Awesome. Yeah, so we’ll have to, uh, well, you know, we got the hero’s challenge out of the way before we even got to it. That’s cool. And it’s always fun when you when you meet people in your life that are, you know, that really help you see where you could go see what the potential is and help you move forward. So that’s a it’s a cool story. So I guess my last question for you then is about your guiding principles, right? One of the things that makes heroes heroic is that they live by a code. For instance, Batman never kills his enemies, he only ever put them in Arkham Asylum. So as we wrap up the interview, when I talk about the top one, maybe two principles you use in your life regularly, maybe something you wish you’d known when he first started out as a business person.
Sheila Sapp 43:03
Well, there are really two guiding principles. And one I knew earlier, but and it was always something that I did in the back of my mind. And I guess you could call it the golden rule, but as to treat others the way you want to be treated, even though they may not treat you with kindness. And that’s something that I have always done. And it’s still a guiding principle for me with my business. And the other is to do what is always right. And, you know, sometimes, you know, as I mentioned, and this ties in with the first principle that I gave, you know, sometimes it’s hard when people are ugly to you, or they do things or say things that hurt for you to do what’s right. So when you hear that they’re having hard times, or they’re in need, then regardless of the way they have treated you, then you follow your spirit. And if you’re led to pray for them, or to call for them, or to help them financially, then you do it. You always do what is right, regardless of the situation. Or where you are, or the event or the circumstance. You do. What is right. And I try to spend time following my spirit and doing what my Spirit tells me to do. And if you do what is right, you can’t go wrong.
Richard Matthews 44:49
Yeah, and you know, they say integrity is doing what’s right even when no one’s looking. Right. So it’s it’s all the time. It’s a good, good way to live your life. So, since we already got the hero’s challenge out of the way, we’ll reach out afterwards see if we can get an introduction her and get her on the show. The we have have are in comic books, there’s always the send off, right? The it’s the crowd of people who are cheering and clapping, clapping for their acts of heroism. So as we close, I want to know where people can find you, right? Where can they light up the bat signal, so to speak, and say, Hey, Sheila, I need your help. And I think more importantly than where they can go to do that is who are the right types of people to reach out and say and ask for that help?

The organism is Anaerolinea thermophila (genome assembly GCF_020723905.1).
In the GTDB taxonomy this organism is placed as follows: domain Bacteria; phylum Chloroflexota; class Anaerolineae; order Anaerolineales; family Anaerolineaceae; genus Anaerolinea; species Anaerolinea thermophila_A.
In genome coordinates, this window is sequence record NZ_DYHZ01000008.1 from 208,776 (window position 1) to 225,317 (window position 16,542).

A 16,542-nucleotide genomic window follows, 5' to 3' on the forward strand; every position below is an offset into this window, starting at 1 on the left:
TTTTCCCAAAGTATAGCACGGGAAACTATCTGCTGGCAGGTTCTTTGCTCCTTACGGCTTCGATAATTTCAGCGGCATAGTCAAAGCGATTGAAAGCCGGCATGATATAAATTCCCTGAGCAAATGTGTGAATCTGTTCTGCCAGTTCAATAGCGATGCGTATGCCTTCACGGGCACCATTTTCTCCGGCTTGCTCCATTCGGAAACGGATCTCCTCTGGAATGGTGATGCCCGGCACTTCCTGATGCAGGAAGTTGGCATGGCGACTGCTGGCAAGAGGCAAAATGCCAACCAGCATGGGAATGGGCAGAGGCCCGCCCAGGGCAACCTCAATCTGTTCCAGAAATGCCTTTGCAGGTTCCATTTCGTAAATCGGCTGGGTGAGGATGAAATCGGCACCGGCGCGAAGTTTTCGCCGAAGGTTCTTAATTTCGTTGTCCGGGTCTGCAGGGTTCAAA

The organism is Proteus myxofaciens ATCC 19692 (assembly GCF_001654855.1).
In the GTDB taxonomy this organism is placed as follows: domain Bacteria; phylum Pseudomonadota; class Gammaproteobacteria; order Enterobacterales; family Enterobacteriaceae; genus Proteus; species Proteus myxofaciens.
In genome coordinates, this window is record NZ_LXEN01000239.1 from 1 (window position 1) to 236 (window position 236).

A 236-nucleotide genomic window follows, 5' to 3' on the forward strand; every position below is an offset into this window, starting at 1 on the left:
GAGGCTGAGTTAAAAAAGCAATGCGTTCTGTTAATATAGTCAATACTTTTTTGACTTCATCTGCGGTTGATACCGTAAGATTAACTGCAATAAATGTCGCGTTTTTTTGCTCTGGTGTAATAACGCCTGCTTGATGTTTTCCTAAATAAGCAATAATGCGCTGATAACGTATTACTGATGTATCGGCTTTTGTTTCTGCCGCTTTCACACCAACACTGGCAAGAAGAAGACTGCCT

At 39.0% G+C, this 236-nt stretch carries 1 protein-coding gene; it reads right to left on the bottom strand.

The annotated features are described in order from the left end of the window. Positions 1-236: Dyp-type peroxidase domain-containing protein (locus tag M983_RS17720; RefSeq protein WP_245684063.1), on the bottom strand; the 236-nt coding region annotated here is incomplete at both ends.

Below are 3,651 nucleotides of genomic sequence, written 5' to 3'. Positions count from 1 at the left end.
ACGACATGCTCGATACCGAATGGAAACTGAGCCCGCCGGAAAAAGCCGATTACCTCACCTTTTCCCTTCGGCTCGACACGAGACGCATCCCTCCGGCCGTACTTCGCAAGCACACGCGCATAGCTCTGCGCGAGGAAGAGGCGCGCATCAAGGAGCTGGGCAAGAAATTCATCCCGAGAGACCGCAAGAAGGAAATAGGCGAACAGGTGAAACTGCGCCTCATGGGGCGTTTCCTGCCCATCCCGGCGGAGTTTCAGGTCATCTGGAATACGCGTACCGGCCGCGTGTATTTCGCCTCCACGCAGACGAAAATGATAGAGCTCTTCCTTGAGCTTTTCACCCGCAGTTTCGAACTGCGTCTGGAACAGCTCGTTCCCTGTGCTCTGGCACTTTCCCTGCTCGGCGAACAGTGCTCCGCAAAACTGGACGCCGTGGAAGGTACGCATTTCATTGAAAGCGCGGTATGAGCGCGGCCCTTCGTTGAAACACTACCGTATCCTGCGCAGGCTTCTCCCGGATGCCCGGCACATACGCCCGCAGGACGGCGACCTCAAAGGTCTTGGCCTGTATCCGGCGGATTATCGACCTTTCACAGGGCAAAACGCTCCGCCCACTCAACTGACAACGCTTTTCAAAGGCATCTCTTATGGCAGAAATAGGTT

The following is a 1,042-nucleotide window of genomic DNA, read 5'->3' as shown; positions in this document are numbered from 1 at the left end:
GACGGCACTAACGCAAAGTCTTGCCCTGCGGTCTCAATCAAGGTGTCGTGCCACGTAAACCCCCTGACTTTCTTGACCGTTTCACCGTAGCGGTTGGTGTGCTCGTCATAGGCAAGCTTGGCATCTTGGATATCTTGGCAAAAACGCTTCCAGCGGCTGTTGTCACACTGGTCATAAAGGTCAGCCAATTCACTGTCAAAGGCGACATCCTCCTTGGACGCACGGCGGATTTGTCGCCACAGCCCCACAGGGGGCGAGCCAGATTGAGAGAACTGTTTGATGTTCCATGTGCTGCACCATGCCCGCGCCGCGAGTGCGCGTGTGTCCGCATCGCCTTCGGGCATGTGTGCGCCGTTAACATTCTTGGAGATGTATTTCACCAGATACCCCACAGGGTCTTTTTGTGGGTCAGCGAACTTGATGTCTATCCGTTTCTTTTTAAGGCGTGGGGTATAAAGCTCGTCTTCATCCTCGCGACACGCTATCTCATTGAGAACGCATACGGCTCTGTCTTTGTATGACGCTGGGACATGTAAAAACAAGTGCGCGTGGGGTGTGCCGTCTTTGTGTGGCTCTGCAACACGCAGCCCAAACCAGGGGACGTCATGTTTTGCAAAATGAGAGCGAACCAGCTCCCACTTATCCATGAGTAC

Sheila Sapp 45:32
Well, the right type of people are people who are wanting to be a better version of themselves. People who are wanting to enlist the help of a consultant, whether it be regarding education, parents who wants to do a better job being their child’s first teacher, teachers, leaders. For instance, I can talk with principals, aspiring principals, I can talk with business managers, and also you young people who are embarking on their life, and they’re not quite sure what they want to do. I have some stories that I can share with them. And I am you know, I have a website. And I don’t know if you want me to give that. But I have a website. It’s www dot, can I give it?
Richard Matthews 46:44
Yeah, please do.
Sheila Sapp 46:47
It’s okay. All right, www dot sheilaecares, that’s all together lowercase.com. And I am in the process of having it redesigned, but it’s still available. And also, I’m on Facebook, just Sheila Sapp. And if they’re interested in emailing me, my email address is firstname.lastname@example.org, all lowercase. And if they visit my website, they will see a list of services and presentations than I am available to give. And of course, with COVID-19 I am doing everything via Zoom. I also offer free consulting chats they are 30 minutes. And in that way, if they want to have a chat, we can talk and I can learn more about them. And tell them how I can help them and share with them some more about me and my services. Cool. Well, that’s what I have available.
Richard Matthews 47:58
right now, It’s sheilaecares.com. And will definitely if you’re if you’re in that space, and you’re looking to if you’re homeschooling your kids, you’re you know, a teacher working, working with kids definitely takes time to reach out to Sheila. And, again, Sheila, thank you so much for coming on the show today. Really appreciate your time. Is there any final words of wisdom you want to give to our audience before I hit this stop record button?
Sheila Sapp 48:22
Well, my daughter says I talked too much, but the words that is my final words of wisdom on to be authentic. Be sincere. and be yourself. And if you’re authentic, sincere, and if you be yourself, you can’t go wrong.
Richard Matthews 48:47
Awesome. Well, thank you so much for coming on today, Sheila. I really Appreaciate it.
Sheila Sapp 48:51
And thank you I really have enjoyed the interview. And I hope you get to come to Georgia, and maybe stop by Woodbine. We have some sights here too.
Richard Matthews 49:04
We’ll we’ll see what we can do when we get up the coast. But again, thank you for coming out today.